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Tectonic Terranes Underlying the Present-Day Caribbean Plate: Their Tectonic Origin, Sedimentary Thickness, Subsidence Histories, And Regional Controls on Hydrocarbon Resources

SW Caribbean Virtual Symposium Presentation
AAPG Distinguished Lecture

Authors: Sean Romito (presenter), Paul Mann, University of Houston

Thick sedimentary cover (≤16 km), vintage seismic, and disparate crustal terranes have hindered understanding of the basement underlying the Caribbean plate. The plate formed by Early Cretaceous to Miocene amalgamation of four crustal types: The Caribbean Large Igneous Province oceanic plateau; the Chortis continental block; the related Great Arc of the Caribbean and Siuna/Mesquito Composite Oceanic Terranes island arc blocks; and the Colombian and Venezuelan basin oceanic crust. We characterize each terrane through interpretation of surface geology, 62 000-line-km of 2D seismic reflection data, 366 seismic refraction stations, 47 wells, 74 basement samples, 2D forward modelling, magnetic and gravity anomaly grids, and integration of previous studies. Basins overlying island arc crust are small, fault-bounded and deep, while on continental crust, they are broader and shallower. Strongly flexed oceanic and oceanic plateau crust along amagmatic subduction zones on the southern and northeastern edges of the Caribbean plate produce the largest and deepest sediment filled basins. Areas of proven hydrocarbon source rocks and mapped seeps are associated with continental and island arc terranes in the western Caribbean plate, while organically-rich, but immature, Late Cretaceous source rocks occur across the more elevated areas of the central and eastern Caribbean plate interior.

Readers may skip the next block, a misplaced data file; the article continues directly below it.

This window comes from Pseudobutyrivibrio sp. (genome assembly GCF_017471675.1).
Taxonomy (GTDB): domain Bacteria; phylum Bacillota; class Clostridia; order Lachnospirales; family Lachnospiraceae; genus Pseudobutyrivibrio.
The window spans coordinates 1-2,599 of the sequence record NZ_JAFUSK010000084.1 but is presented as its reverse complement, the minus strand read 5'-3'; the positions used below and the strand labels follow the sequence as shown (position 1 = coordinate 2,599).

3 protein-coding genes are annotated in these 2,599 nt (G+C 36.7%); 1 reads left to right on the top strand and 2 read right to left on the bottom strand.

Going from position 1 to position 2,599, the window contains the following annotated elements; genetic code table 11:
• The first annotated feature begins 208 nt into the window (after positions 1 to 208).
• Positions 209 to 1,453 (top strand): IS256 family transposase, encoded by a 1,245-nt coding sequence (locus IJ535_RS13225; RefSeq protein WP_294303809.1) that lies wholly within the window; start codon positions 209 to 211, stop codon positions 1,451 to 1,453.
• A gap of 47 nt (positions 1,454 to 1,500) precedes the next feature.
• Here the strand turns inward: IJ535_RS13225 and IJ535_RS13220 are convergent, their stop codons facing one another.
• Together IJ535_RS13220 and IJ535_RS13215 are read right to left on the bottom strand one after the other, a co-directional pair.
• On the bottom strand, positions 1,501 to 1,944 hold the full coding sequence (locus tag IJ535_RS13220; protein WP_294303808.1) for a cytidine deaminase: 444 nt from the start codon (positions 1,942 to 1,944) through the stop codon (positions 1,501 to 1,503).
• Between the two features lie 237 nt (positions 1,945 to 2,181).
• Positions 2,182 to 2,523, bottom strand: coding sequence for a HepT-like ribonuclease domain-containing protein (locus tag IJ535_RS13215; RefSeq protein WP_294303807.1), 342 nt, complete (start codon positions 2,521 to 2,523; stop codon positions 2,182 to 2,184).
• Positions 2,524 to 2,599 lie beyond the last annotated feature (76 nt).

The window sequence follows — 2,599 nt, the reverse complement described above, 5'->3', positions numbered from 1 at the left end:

Sean Romito, University of Houston

Sean earned a BSc in Geology from the University of Texas at Dallas, and currently is a PhD candidate and research assistant at the University of Houston, where he develops large-scale tectonic research within the Caribbean plate and the Brazilian passive margin.

He has experience as intern on prospect generation within onshore US basins; field work as a wellsite geologist in the Permian; and intern on geologic risk within the Texas panhandle.

Sean is a member of AAPG and HGS.

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